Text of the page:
AFP Reporter Inspects Progress of
By Mark Anderson
DUNCAN HUNTER (R-Calif.), who succeeded his dad, retired
Rep. Duncan L. Hunter, has introduced legislation to extend the border
another 350 miles—in addition to the nearly 700 miles of the
that already has been built along the U.S.-Mexican border. The younger
who served in the Marine Corps just after 9-11 and became the first
combat veteran of the wars in Iraq and Afghanistan elected to Congress,
try to defend America’s borders instead of pretending that
lies only in protecting other nations.
ARTICLE CONTINUE BELOW
MARK ANDERSON ON THE BORDER
response to advice of the AFP READERSHIP COUNCIL to report
more on border issues, AFP is notching up efforts to follow the border
progress. Rep. Hunter introduced the Unlawful Border Entry Prevention
July 22. The bill would give Department of Homeland Security Secretary
Napolitano, who’s the former governor of Arizona,
discretionary authority to construct 350 miles of additional border
locations she determines necessary.
would amend the Illegal Immigration Reform and
Immigrant Responsibility Act of 1996. This AFP writer returned to see
border fence in south Texas
on July 26, where
it runs along Military Highway
This concrete-based structure
has vertical metal posts shooting out the top; it’s about 14
AFP spent a day with the South Texas Minuteman
Project, which scouts the border and reports to the U.S. Border Patrol
illegal entries from Mexico.
At that time, AFP filmed a literal wall section near the city of Mission
that was all
concrete. It looked something like the Berlin Wall. But the design in
areas is the concrete/metal post combination usually called a border
Many of the metal posts look rusty. There are large gates in the fence,
relatively few and far between, where it can be opened wide enough
which to drive large vehicles. The vertical metal sections in the gated
are taller than in the regular parts of the fence where there are no
the site of the former Fort
was used to monitor border mischief from
Francisco “Pancho” Villa and other 19th century
militants who menaced U.S.
border towns 100 years ago—is now on the Mexican side of the
border fence. The
land of the former fort is now a park.
irony is unmistakable: The land used for the original Fort Texas
in the 1840s, later re-named Fort
Major Jacob Brown’s death and utilized to
protect the U.S.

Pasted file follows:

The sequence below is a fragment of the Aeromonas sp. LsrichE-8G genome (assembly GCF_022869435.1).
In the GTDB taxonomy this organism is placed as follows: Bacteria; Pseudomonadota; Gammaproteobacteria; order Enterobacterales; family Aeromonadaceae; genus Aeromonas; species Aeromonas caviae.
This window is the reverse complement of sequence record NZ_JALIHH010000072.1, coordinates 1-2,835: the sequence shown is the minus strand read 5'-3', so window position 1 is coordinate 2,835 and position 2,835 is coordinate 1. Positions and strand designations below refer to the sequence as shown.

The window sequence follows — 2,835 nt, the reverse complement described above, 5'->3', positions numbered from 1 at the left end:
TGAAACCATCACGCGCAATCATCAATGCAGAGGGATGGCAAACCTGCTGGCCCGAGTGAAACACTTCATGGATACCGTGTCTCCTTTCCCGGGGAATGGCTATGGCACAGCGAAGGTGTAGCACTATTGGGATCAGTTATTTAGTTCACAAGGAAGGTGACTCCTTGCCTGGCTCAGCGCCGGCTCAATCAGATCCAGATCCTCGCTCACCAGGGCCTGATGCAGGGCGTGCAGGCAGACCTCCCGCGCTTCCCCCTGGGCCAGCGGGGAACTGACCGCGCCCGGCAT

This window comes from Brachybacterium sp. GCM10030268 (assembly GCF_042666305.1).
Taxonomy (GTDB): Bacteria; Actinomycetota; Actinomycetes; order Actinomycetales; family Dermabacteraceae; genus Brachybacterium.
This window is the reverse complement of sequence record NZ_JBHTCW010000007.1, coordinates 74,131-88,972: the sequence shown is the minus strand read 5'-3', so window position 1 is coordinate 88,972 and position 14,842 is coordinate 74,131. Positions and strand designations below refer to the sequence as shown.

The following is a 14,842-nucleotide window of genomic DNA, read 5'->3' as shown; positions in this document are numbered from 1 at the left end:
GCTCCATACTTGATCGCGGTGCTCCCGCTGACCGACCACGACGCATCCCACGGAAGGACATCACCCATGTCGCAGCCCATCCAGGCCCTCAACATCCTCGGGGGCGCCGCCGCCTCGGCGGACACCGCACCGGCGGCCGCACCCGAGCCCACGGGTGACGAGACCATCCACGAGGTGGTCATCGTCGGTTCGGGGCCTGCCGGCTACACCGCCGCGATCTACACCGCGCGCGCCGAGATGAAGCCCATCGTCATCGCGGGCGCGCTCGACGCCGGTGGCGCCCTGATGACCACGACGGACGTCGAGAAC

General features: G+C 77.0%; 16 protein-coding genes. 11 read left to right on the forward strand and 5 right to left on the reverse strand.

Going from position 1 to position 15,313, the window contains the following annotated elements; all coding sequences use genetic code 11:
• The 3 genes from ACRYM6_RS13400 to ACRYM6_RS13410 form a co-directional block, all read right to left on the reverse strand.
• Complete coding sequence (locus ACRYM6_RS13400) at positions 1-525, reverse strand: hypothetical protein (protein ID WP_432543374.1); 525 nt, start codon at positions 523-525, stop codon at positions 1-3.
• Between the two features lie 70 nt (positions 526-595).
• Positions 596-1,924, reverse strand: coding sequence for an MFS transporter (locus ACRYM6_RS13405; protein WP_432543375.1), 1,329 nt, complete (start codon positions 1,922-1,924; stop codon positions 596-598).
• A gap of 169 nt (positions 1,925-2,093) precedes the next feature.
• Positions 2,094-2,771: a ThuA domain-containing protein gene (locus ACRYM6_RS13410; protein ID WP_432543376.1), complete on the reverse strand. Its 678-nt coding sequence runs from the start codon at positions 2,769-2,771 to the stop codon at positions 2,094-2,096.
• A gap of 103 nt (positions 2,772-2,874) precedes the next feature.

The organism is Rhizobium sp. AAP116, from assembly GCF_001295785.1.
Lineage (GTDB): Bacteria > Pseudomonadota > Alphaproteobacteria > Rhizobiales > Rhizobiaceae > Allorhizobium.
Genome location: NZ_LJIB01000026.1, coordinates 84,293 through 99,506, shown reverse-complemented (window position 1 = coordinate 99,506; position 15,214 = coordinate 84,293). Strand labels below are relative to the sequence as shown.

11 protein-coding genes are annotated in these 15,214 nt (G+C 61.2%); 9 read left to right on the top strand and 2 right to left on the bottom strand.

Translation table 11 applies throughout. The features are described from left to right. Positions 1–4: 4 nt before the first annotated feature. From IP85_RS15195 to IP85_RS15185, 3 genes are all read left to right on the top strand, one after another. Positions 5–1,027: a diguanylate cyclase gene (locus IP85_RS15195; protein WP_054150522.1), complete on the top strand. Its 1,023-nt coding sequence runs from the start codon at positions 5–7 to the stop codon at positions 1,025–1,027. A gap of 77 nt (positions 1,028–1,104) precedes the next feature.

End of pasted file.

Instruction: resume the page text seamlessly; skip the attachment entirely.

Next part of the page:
appears to be physically separated from the U.S.,
even while the America
of today continues to face border violence as it did a century ago.
fort played a role in the opening of the Mexican-American
War. Soon thereafter, in 1849, the city of Brownsville was
established near the fort’s
grounds and named after Major Brown. Violence from the 1910 Mexican
raged along the Rio Grande
sometimes spilled across the U.S.
border, just like drug cartel violence does today.
required heavy U.S. Army deployments all along the
river,” states an exhibit at the Historic Brownsville Museum.
The army used the fort to defend America’s
border with Mexico—before
interventionism in other nations’ affairs became entrenched.
Gen. John J.
Pershing made an excursion into Mexico
to hunt Pancho Villa after he had raided U.S.
border towns, destroying Columbus, N.M.
in March of 1916. Eighteen
Americans were killed.
Hunter believes that the fence works but that the
Department of Homeland Security, not the military, should be the main
involved. He said:
the existing border fence mandate, the [DHS]
was given until December 2008 to identify specific locations on the
border for . . . fence construction. There is currently no legal
DHS to build additional border infrastructure in the event that it is
The threat of violence, illegal drug smuggling and terrorist activity
U.S.- Mexico border continues to escalate.”
Mark Anderson is a
longtime newsman now working as a corresponding editor for American
Free Press. Together he and his wife Angie provide many photographs of
the events they cover for AFP. Mark welcomes your comments and inputs
as well as story leads. Email him at at [email protected].
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